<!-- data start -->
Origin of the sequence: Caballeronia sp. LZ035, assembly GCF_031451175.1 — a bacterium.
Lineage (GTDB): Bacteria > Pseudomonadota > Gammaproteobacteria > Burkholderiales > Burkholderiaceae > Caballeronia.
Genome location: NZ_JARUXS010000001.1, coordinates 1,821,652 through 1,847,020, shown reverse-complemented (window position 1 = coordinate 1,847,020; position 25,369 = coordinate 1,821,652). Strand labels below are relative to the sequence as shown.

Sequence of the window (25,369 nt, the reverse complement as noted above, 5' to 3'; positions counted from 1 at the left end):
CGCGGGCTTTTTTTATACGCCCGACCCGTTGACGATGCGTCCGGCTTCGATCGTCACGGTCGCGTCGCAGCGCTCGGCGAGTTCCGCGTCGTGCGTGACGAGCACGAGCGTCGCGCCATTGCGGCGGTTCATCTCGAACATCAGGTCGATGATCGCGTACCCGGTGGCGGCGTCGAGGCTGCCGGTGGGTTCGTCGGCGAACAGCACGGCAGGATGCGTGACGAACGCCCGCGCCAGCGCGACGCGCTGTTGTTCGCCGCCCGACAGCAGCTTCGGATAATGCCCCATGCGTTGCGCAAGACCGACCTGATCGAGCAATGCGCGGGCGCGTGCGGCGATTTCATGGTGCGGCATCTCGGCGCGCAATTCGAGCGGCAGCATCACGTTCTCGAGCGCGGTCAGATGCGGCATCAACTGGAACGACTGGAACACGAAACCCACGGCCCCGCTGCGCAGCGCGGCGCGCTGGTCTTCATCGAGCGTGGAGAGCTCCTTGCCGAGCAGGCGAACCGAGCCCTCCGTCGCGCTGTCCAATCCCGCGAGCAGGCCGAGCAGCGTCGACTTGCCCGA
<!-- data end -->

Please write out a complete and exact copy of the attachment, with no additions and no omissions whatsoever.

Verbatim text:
Origin of the sequence: Caballeronia sp. LZ035, assembly GCF_031451175.1 — a bacterium.
Lineage (GTDB): Bacteria > Pseudomonadota > Gammaproteobacteria > Burkholderiales > Burkholderiaceae > Caballeronia.
Genome location: NZ_JARUXS010000001.1, coordinates 1,821,652 through 1,847,020, shown reverse-complemented (window position 1 = coordinate 1,847,020; position 25,369 = coordinate 1,821,652). Strand labels below are relative to the sequence as shown.

Sequence of the window (25,369 nt, the reverse complement as noted above, 5' to 3'; positions counted from 1 at the left end):
CGCGGGCTTTTTTTATACGCCCGACCCGTTGACGATGCGTCCGGCTTCGATCGTCACGGTCGCGTCGCAGCGCTCGGCGAGTTCCGCGTCGTGCGTGACGAGCACGAGCGTCGCGCCATTGCGGCGGTTCATCTCGAACATCAGGTCGATGATCGCGTACCCGGTGGCGGCGTCGAGGCTGCCGGTGGGTTCGTCGGCGAACAGCACGGCAGGATGCGTGACGAACGCCCGCGCCAGCGCGACGCGCTGTTGTTCGCCGCCCGACAGCAGCTTCGGATAATGCCCCATGCGTTGCGCAAGACCGACCTGATCGAGCAATGCGCGGGCGCGTGCGGCGATTTCATGGTGCGGCATCTCGGCGCGCAATTCGAGCGGCAGCATCACGTTCTCGAGCGCGGTCAGATGCGGCATCAACTGGAACGACTGGAACACGAAACCCACGGCCCCGCTGCGCAGCGCGGCGCGCTGGTCTTCATCGAGCGTGGAGAGCTCCTTGCCGAGCAGGCGAACCGAGCCCTCCGTCGCGCTGTCCAATCCCGCGAGCAGGCCGAGCAGCGTCGACTTGCCCGA